What an unusual, beautiful book! As the title indicates, the plot is a fictionalized story of Shakespeare's son Hamnet (or Hamlet), who died (supposedly of plague) when he was only 11. The name Shakespeare is never mentioned in the book, and Anne is here called Agnes (apparently a spelling variation of her name). This is clearly a work of fantasy, a very personal interpretation of events happened many centuries ago and about which we really don't know much. But I liked it very much, I think this is one of the best books I have read in a long time. I don't want to give away too much, so I will just say that the story moves on two levels: Hamnet and Judith's sickness and the story of Agnes and Will's meeting and love. The two levels meet at the moment of the boy's untimely death, when his parents react in radically different ways to their loss. The last pages are the most moving and the author's ending is truly memorable. I was crying when I got to the last sentence. This book is a case of suspension of disbelief, because if you want to read it keeping in mind the truth - or what we think is the truth - you will not enjoy it. O'Farrell creates a world of unbelievable characters that we want to believe, using a style so poetic that you will want to reread several sections just for the pleasure of seeing those words again. If you love Shakespeare or a very good book, this is for you.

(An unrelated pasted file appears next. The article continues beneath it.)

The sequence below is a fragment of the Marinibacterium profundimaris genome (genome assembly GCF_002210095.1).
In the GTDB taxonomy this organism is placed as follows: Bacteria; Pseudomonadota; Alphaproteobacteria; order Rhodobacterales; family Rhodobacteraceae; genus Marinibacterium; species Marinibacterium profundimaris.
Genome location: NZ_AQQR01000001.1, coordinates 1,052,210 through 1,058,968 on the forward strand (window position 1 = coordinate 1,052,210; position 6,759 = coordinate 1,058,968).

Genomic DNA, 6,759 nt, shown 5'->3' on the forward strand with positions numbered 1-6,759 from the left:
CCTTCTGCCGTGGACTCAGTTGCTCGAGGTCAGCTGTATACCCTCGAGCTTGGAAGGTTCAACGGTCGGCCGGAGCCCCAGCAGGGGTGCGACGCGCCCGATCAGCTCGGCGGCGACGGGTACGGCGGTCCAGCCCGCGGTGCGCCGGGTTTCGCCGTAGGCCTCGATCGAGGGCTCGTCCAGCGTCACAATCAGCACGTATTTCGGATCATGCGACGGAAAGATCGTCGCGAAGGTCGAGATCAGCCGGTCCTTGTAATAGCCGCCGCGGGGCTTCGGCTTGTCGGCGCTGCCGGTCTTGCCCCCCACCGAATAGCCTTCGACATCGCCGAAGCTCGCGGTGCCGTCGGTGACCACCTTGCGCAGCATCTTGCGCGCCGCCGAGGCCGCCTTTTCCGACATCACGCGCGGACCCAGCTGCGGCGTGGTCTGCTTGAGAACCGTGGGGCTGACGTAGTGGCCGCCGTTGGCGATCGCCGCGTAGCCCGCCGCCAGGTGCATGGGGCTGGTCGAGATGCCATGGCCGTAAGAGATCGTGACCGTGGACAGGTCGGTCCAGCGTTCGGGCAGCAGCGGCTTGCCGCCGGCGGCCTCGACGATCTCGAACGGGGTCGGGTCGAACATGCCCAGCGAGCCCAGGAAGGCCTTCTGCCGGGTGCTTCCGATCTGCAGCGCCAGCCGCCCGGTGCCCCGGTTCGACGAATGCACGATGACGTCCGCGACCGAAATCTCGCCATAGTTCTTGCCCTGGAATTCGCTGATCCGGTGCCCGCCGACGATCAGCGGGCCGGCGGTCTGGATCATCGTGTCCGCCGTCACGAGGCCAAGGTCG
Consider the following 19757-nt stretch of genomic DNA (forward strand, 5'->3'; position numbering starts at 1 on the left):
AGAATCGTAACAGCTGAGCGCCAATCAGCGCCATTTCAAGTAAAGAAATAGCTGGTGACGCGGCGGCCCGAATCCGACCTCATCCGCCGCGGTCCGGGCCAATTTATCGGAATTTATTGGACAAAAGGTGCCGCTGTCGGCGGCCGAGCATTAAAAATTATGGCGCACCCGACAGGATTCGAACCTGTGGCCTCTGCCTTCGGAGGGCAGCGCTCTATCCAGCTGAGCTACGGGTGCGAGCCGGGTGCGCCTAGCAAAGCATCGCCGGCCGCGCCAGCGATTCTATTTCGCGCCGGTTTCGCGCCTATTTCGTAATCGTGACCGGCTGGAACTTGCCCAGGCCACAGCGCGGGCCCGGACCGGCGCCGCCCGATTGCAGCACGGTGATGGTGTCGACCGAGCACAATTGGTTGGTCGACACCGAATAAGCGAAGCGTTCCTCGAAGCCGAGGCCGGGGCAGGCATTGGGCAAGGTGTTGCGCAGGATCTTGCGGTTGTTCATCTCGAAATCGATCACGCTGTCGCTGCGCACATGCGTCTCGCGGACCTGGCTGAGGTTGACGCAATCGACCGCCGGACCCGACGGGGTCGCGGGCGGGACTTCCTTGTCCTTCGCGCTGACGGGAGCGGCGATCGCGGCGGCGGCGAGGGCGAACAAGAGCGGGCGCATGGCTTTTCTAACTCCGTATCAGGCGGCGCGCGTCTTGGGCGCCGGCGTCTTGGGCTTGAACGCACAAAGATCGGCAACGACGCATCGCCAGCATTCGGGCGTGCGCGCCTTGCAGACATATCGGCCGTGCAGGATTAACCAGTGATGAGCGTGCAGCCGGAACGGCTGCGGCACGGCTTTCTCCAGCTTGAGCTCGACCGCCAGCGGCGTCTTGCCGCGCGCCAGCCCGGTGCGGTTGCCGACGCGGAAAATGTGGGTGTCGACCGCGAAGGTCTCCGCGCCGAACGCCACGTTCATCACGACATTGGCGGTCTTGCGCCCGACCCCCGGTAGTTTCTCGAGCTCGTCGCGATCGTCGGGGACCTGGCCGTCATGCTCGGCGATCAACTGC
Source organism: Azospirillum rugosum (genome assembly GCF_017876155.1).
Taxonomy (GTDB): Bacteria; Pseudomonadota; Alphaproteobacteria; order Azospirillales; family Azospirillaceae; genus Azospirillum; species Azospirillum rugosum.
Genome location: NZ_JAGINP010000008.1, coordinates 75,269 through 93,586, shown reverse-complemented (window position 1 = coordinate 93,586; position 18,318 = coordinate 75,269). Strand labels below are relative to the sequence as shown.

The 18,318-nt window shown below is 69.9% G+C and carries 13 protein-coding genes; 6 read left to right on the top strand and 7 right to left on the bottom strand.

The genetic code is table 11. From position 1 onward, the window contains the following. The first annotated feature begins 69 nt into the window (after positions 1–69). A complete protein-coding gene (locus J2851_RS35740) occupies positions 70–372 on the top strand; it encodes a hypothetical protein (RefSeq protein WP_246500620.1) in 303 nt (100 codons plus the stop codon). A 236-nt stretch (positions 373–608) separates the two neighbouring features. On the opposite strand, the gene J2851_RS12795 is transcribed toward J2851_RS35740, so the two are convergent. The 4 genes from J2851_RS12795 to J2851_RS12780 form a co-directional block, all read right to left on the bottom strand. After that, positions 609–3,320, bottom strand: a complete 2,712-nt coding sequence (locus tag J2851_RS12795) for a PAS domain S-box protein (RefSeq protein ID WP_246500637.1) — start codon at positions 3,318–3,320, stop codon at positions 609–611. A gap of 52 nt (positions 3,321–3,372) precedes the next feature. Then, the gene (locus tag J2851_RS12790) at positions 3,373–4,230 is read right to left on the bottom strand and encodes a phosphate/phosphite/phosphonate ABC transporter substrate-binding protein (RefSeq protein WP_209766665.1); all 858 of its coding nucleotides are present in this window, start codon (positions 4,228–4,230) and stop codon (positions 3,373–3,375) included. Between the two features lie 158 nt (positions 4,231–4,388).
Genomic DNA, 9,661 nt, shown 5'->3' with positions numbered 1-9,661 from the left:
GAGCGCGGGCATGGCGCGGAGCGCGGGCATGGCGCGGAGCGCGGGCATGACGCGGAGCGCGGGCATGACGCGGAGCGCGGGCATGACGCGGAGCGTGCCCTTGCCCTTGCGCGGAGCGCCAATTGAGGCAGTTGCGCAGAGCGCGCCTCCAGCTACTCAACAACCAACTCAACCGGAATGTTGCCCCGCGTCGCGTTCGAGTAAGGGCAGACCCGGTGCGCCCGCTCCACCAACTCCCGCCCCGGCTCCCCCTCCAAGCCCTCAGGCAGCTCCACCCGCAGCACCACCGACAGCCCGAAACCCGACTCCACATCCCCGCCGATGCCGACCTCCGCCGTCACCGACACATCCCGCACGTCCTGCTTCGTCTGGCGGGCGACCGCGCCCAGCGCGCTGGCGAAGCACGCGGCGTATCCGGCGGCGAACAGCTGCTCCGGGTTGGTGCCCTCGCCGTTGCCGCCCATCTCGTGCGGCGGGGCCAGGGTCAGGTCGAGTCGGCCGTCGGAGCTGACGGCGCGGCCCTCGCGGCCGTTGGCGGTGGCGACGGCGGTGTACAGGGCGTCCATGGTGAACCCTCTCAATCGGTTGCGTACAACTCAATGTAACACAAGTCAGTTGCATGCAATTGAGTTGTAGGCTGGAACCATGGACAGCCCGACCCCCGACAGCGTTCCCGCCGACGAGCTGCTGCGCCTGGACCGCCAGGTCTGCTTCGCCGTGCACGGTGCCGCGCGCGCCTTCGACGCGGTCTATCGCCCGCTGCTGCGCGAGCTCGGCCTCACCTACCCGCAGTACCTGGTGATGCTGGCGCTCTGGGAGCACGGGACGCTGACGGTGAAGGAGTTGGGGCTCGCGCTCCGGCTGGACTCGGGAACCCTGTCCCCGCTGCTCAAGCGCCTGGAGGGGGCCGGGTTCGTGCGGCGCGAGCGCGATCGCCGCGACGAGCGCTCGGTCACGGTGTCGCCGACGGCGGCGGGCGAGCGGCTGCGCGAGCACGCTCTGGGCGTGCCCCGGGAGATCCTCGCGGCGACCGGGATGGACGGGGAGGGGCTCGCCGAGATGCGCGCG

Brontina66's rating:
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